“Even as education in the primary school level is important, since it paves the way for one’s further mental build, the Yamas and Niyamas are the rock-bottom of Yoga.


 

The tonic of Yamas & Niyamas will provide the power and courage needed to face all obstacles. The Yama-Niyama process constitutes the instructions in yoga psychology, which should give us sufficient warning on the path and make us vigilant pilgrims on the spiritual journey. ~ Sri Swami Krishnananda. What are the 10 Sacred Principles?  Here is a brief overview for you in both traditional Sanskrit language and translated into the Western meaning.

 

1. Ahimsa

Kindness and Compassion

Non-Harming towards all living things. In thoughts, in actions, in words.  This must first begin with ourselves in the form of self-love. Practice loving kindess towards yourself first and the energy of those around you becomes more gentle and kind.

 

2. Satya

Truthfulness

Living in integrity. Speaking your truth and living an authentic life without trying to be something or someone that isn't in alignment with your values.  Not lying to yourself or others.  Acknowledging that truth is not rigid, it flows and changes just as you do.

 

3. Asteya

Non-Stealing

Taking only what is yours. In a world addicted to consuming, we often take more than what we require which takes away from others who lack basic needs.  It also can lead to a negative effect on our environment.  Not stealing opportunities from yourself or others by not living up to your full potential.

 

 

4. Brahmacharya

Non-Excess or Moderation

Embracing life’s pleasures without reckless abandon.  Seeing the Divine in everything.  It allows you to indulge in the pleasures of life but having the awareness to know when you've had "enough".  By seeing the Divine in everything we can appreciate what we have and will experience unlimited abundance.

 

5. Aparigraha

Non-attachment, Non-Greed

Letting go of the need to control thoughts, people, situations and outcomes.  When you let go of things/people/circumstances that hold you down, you create space for lightness and unlimited opportunity.   In this non-attachment, you are also asked to not define  yourself by your possessions. If you attach your identity to your "stuff" who will you be if your "stuff" goes away?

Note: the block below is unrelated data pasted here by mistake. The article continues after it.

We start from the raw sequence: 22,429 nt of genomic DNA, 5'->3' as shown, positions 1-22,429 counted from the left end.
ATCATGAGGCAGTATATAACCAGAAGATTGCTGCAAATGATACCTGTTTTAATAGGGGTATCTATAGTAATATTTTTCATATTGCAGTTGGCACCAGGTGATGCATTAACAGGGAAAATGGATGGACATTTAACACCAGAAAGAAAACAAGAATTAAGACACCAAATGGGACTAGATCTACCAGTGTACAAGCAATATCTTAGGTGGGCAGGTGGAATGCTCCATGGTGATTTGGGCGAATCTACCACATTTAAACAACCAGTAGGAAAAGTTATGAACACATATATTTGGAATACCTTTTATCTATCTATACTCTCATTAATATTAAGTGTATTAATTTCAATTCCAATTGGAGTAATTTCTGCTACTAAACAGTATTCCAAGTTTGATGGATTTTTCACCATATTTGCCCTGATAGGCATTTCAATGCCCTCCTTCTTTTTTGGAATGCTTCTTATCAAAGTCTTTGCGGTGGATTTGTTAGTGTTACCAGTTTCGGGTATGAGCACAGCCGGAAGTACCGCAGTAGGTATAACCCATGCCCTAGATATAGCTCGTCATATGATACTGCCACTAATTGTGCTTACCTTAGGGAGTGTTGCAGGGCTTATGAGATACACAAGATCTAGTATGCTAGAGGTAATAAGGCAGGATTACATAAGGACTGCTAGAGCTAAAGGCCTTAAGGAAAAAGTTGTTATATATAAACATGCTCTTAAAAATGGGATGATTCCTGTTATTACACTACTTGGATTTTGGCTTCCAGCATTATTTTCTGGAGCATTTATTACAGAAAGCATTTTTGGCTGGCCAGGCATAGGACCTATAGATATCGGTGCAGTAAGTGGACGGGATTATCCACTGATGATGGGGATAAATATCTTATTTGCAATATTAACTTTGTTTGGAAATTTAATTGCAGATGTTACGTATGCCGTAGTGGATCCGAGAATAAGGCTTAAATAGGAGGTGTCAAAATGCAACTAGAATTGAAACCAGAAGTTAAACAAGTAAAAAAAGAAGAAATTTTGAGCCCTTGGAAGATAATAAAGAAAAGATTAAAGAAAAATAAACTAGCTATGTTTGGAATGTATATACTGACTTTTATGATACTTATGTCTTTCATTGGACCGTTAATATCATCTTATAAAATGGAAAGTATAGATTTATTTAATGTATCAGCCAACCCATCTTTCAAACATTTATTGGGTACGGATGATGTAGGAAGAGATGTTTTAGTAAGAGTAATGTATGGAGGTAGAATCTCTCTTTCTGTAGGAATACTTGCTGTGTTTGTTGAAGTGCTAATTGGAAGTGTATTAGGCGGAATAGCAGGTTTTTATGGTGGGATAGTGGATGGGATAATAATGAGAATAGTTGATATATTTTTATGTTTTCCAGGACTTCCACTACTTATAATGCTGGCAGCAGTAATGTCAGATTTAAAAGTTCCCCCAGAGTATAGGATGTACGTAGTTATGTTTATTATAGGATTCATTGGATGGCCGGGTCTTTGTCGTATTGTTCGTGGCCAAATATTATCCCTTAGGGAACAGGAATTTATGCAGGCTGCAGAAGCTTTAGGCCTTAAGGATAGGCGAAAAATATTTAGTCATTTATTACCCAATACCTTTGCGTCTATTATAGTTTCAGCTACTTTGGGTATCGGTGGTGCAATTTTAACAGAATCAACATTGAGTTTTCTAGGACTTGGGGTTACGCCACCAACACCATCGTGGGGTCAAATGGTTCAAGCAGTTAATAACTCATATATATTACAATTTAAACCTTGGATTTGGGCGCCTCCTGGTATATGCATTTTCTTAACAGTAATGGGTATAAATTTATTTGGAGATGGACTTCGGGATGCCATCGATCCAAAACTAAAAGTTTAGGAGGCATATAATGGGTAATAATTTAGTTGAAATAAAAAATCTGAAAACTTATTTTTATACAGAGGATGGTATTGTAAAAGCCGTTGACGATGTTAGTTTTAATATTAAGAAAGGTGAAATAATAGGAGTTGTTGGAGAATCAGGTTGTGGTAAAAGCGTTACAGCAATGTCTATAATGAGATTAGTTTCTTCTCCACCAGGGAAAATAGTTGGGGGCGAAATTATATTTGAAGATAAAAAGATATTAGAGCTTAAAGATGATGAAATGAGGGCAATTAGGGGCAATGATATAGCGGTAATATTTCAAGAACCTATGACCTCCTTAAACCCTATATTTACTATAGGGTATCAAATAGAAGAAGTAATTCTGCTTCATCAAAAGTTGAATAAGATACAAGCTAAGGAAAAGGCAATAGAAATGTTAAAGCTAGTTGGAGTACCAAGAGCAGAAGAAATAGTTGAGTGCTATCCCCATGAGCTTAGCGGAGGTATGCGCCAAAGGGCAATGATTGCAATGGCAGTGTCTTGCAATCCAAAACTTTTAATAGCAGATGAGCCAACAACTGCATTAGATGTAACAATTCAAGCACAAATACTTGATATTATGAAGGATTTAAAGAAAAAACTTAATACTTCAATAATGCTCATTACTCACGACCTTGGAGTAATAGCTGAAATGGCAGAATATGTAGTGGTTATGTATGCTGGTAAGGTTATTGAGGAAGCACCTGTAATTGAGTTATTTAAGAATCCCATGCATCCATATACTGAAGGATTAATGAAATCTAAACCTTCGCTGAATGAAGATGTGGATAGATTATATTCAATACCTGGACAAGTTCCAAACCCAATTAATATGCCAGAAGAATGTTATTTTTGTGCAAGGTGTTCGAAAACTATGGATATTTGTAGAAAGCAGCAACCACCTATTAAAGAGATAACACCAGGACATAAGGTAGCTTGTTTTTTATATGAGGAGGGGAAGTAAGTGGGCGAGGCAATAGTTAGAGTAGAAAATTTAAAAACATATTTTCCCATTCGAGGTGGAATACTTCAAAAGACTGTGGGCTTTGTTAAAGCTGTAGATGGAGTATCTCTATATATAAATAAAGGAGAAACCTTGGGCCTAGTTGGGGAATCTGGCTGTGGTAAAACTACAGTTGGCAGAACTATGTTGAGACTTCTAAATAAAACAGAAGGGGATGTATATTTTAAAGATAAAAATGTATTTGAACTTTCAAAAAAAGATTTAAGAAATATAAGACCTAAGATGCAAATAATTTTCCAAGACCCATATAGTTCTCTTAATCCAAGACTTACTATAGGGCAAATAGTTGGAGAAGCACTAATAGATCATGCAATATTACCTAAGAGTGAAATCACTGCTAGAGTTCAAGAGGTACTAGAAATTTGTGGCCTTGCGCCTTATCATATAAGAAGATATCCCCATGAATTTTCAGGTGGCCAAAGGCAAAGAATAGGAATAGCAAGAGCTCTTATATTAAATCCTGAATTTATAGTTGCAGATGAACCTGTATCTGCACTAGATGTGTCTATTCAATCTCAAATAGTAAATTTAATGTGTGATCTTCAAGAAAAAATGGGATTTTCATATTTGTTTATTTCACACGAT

6. Saucha

Purity and Simplicity

In all things: Body, Mind, Spirit & Surroundings.  Simplify the way you nourish your body, the way you consume information, the roles and responsibilities you take on,  the way you live your life.  Declutter your home and create a sacred space.   Become friends with silence and stillness to purify the mind and spirit.

 

7. Santosha

Contentment

Find true joy and happiness with where you are regardless of the external circumstance or challenge. Become fully accountable (and thus empowered) for where you are in your life.   Practice gratitude for what you have and embrace each moment exactly the way it is.  Stop wishing things were different than what they are.

 

8. Tapas

Burning Commitment, Self-Discipline

The determination to go on when faced with obstacles and challenges and welcoming the struggles that lead to growth and expansion.  Understand that the mind likes to give up before our spirit does.  Follow through with responsibilities and keep the commitments  and agreements you've made to yourself and to others.

 

9. Svadhyaya

Self-Study

Observe  your actions, your ego and continuously seek out opportunities to learn about your Self.  Live in a state of awareness to notice and question all of your decisions and behaviours (both positive and negative).  Read spiritual texts to continuously learn and grow while you develop the skill of self-inquiry and self-reflection.

 

10. Ishvara Pranidhana

Surrender

Acknowledge that there is a Divine force at work and have faith that it will lead you on the right path. Learn to live in the “Flow” of life rather than fight against the current. Surrender isn't about giving up or quitting, it's about the powerful freedom that comes with knowing we are all part of a bigger plan.

 


To learn more about The Yoga Code™ you can visit Jackie's page here